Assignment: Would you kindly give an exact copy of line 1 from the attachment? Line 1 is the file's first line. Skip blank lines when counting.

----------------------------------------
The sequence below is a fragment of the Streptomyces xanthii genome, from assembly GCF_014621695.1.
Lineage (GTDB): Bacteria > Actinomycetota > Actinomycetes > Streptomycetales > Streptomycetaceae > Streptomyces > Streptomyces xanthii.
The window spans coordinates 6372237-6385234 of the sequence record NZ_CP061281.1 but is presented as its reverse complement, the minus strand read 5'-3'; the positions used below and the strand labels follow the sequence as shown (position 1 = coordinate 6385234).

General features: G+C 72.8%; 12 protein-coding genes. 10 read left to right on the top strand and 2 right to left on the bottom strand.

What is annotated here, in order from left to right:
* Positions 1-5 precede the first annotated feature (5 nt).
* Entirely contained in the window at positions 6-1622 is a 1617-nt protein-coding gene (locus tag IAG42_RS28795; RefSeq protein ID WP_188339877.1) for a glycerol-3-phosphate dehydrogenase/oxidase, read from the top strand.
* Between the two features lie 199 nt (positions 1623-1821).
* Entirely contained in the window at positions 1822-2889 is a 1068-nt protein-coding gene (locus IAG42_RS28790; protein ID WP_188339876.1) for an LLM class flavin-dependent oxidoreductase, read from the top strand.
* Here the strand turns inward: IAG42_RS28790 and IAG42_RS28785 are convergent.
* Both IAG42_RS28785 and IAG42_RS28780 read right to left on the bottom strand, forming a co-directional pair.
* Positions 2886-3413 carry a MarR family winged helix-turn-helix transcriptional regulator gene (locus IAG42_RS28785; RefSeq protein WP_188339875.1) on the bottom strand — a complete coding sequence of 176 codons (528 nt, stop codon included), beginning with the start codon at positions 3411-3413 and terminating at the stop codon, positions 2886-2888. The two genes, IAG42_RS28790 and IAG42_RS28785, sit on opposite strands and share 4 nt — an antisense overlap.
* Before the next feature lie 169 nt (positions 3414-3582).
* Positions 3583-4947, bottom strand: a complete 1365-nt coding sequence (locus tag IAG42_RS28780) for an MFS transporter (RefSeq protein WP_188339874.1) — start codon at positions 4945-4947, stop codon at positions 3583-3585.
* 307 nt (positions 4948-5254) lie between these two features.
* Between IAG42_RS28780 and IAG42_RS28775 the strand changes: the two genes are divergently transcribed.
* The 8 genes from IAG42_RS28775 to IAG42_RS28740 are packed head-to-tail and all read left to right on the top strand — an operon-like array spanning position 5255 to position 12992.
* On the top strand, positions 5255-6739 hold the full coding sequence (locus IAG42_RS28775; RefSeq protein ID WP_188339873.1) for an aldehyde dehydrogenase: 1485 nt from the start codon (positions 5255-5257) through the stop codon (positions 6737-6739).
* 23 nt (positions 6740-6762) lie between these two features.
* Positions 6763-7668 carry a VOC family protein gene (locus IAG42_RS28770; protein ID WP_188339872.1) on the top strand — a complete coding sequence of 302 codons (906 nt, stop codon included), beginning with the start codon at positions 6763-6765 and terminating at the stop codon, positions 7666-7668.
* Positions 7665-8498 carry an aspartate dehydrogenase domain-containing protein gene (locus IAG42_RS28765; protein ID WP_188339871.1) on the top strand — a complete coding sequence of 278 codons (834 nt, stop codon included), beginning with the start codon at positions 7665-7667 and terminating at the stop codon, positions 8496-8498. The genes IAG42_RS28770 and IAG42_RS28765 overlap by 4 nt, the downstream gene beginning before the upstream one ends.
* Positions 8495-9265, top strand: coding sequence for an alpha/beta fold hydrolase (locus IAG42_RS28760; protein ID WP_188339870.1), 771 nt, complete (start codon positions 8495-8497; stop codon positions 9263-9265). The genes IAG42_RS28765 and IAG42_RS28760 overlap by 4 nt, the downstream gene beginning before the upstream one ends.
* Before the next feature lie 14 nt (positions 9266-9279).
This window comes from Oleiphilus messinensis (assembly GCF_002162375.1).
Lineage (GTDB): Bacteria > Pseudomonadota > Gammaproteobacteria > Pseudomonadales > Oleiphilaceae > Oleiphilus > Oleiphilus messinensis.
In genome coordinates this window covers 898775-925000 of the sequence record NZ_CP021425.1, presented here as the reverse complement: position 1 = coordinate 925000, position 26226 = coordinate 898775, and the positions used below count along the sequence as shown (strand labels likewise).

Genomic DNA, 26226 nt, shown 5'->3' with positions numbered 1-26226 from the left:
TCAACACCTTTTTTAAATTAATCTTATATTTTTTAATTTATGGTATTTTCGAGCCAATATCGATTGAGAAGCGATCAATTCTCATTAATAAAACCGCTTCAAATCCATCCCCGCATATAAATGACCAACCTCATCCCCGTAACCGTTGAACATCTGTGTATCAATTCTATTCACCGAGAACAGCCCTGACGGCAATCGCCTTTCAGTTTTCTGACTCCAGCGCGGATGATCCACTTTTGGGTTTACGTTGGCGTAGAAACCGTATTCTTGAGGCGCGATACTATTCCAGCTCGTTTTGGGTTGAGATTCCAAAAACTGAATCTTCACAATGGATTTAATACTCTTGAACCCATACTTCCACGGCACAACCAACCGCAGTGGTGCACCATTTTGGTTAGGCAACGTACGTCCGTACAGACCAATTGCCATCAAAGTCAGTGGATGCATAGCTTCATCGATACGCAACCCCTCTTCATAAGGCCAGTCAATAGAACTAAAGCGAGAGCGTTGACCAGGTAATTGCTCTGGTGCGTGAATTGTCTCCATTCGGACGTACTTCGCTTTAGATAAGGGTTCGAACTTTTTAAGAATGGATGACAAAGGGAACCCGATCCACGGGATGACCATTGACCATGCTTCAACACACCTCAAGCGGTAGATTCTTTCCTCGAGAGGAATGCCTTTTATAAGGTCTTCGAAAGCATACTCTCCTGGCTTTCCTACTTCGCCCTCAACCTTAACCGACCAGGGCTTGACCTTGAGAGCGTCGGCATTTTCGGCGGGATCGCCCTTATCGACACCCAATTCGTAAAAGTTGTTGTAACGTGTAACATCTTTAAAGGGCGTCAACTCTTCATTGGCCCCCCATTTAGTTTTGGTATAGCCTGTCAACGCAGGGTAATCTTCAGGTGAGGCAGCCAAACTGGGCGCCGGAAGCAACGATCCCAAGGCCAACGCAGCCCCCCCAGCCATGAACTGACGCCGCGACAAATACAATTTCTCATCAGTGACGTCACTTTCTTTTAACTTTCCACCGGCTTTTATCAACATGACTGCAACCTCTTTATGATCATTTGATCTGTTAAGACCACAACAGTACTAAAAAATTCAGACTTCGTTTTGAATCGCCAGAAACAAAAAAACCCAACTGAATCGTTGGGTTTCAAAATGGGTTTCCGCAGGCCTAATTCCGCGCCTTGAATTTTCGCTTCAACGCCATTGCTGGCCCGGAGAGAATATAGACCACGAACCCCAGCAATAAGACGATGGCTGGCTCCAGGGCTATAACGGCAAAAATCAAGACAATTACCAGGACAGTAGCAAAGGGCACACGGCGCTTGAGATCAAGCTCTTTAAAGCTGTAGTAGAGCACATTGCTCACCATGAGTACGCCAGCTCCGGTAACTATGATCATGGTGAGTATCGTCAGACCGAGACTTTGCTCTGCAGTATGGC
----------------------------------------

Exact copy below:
The sequence below is a fragment of the Streptomyces xanthii genome, from assembly GCF_014621695.1.